As a handful of my friends and classmates graduate this winter, I am reminded of how specific research areas are at the graduate level. It's no good to go to a grad school with a strong general CS program; they need to have a strong programming languages faculty, or a strong computational linguistics faculty, or so forth. And it got me thinking about one of our recurring issues with Traveller, namely that the Science skills always seemed painfully and uselessly specific. Going into their first term, a character might have a Science or two at level 0 from their background; this makes sense as some sort of primary education, which is very general but not all that useful (though in its defense, I deduced the principles of operation of metal detectors from highschool physics while standing in a TSA line this weekend, so...). After their first four-year term, they might be expected to know as much as a college graduate. It's not unreasonable to expect a fresh grad to have one level of skill in a more general discipline; physics, mathematics, computer use, or so forth. These are about on par with the specialties listed for the science skills in the Mongoose Core. However, it seems, at least in my experience with undergraduate science curricula, that majors in the sciences are liable to suffer exposure to other, similar sciences incidentally. In the first term of grad school, they start working on specialties, and by their second have hopefully completed a thesis in a particular subfield.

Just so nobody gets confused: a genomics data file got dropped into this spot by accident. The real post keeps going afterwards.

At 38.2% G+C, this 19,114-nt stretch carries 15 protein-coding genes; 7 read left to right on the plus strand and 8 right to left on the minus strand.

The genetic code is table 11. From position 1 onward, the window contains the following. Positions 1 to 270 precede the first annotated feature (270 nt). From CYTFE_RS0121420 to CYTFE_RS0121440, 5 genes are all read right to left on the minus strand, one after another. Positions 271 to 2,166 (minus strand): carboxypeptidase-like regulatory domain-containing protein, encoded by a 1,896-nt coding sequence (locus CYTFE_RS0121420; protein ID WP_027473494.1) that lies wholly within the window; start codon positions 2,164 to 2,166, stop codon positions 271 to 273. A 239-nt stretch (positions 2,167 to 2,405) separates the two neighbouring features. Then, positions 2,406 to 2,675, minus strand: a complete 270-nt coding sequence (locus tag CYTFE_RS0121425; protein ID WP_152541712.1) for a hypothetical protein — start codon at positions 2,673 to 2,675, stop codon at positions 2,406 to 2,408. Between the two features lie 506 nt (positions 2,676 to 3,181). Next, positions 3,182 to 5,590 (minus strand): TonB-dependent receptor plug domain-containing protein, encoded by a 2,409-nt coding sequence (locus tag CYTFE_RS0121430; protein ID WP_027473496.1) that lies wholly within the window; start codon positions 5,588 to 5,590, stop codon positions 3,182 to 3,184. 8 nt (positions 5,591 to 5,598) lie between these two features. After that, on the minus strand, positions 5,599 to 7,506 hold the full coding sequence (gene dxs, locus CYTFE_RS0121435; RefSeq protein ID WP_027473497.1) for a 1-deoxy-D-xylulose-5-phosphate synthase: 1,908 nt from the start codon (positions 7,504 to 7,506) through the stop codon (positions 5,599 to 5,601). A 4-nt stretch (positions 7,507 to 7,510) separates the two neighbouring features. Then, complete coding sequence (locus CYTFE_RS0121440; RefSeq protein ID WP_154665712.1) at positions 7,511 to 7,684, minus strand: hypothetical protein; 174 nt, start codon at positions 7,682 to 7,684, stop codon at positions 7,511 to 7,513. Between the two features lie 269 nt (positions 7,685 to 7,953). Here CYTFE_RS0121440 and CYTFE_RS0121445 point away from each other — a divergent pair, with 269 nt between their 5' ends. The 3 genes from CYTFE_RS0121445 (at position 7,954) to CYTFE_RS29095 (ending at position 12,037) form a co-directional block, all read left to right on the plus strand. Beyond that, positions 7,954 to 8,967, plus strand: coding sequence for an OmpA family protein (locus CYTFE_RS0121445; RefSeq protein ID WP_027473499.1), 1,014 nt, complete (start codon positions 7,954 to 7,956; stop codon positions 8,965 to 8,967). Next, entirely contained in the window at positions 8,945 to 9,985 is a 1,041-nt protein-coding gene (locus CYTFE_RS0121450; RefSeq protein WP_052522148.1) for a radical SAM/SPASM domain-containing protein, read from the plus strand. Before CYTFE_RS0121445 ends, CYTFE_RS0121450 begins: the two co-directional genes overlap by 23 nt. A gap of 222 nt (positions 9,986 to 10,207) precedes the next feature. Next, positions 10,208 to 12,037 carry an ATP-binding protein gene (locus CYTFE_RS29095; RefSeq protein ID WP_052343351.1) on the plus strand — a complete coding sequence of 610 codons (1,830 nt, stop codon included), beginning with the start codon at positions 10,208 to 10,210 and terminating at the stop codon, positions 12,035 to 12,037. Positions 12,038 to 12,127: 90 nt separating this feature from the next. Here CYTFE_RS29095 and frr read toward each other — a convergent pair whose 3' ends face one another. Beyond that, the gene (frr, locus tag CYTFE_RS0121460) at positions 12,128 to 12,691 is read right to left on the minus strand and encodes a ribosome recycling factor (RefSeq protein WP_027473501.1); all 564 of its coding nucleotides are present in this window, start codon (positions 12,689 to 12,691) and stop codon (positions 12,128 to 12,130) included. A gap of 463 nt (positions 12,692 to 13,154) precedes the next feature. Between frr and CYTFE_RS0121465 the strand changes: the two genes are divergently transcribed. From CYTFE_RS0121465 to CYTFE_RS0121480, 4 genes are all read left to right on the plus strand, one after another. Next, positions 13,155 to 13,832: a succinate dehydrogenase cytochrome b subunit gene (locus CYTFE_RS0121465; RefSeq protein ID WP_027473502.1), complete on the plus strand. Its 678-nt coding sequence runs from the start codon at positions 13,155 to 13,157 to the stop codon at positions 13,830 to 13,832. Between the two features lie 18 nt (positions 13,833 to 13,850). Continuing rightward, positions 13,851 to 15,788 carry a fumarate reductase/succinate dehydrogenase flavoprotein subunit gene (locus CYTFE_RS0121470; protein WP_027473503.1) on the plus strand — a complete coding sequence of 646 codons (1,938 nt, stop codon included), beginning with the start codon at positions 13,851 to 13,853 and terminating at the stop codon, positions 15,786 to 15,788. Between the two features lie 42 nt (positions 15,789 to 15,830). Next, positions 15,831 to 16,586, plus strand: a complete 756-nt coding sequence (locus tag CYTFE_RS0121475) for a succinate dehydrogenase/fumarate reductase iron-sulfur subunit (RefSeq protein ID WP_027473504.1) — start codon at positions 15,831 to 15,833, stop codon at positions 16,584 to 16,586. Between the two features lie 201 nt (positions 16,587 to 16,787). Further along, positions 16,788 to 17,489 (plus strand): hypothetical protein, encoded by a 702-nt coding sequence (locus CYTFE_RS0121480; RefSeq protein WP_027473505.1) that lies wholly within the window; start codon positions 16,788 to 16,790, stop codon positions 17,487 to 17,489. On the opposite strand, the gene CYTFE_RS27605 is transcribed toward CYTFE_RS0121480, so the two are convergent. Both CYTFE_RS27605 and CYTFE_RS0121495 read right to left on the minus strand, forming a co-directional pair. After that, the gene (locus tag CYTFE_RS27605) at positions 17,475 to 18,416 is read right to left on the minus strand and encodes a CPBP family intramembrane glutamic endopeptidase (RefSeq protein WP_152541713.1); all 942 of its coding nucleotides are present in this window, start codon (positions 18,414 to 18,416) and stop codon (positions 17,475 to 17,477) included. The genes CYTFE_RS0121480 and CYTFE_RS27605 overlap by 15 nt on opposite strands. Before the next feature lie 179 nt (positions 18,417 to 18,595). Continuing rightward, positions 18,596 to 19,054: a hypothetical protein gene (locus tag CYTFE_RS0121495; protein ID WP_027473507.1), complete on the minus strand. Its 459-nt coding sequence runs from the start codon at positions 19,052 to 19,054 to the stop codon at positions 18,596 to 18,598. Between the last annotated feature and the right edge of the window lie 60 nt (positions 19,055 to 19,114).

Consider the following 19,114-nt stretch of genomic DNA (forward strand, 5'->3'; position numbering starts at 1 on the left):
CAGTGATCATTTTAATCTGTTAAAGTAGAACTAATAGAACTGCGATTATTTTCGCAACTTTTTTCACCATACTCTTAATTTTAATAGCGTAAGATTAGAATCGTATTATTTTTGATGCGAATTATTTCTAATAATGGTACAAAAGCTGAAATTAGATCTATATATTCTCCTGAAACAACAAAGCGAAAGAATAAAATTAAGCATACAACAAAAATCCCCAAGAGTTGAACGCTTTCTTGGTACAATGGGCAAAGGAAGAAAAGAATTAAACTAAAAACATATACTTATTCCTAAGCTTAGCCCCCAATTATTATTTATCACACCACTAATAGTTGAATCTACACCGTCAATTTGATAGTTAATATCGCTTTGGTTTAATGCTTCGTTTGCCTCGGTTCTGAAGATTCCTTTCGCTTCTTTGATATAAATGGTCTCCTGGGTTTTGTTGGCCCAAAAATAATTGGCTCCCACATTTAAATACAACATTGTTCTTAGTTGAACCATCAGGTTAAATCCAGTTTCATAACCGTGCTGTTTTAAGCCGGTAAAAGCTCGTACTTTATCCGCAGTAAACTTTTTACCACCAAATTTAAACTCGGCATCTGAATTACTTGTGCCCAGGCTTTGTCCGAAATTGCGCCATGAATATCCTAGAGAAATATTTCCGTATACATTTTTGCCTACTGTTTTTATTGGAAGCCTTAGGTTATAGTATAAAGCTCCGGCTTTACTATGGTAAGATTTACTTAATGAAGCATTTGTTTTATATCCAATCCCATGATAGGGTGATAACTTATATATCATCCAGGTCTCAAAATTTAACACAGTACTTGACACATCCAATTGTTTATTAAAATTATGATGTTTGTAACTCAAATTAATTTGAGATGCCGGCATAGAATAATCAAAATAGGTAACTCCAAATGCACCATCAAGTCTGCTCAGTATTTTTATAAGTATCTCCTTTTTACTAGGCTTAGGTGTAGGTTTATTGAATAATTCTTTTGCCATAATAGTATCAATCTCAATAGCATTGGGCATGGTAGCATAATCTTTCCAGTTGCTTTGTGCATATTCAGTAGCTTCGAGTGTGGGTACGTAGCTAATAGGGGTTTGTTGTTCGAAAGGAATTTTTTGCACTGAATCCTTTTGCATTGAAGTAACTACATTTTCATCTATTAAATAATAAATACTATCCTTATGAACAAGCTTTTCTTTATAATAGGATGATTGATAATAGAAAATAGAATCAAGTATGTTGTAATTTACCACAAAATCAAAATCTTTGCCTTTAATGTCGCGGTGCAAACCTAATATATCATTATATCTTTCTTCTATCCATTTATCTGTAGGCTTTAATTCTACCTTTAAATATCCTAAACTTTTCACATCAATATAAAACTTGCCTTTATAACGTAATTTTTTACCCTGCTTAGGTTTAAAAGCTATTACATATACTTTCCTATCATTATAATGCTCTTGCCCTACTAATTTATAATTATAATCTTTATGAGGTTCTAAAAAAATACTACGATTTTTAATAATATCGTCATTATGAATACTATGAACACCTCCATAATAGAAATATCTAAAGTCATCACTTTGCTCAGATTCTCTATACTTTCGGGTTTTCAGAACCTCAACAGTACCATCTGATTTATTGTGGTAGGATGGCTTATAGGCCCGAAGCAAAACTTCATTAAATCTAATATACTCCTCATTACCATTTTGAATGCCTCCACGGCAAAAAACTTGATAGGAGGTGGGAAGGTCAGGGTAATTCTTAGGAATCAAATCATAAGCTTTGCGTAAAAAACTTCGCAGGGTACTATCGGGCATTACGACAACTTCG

This structure of increasing specificity leads me to a proposal. When you get Level 0 in Any Science, you get Science 0. When you get another rank, you pick one of the individual Science skills, like Space Science, and then have Science 0 and Space Science 1. When you get another level, you can pick up another skill at 1 (Physical Sciences, say), or you can pick a specialty and have level 2 in that (and a PhD on that specialty). Further levels can be used to gain additional specialties or more general skills as desired. This approach lends a significantly broader scope to scientist characters; rather than choosing a specialty initially, you start with broad knowledge and work your way toward the specifics, just as science education tends to actually operate. I might be OK with setting the bar for a PhD a little higher, at Specialty 3, since it's possible with good rolls to pull multiple Science (Anys) in a single term of Academic, but I believe the rule is that Medic 2 counts as being a trained and licensed doctor, so Science 2 works as a nice parallel for a doctorate in another subject.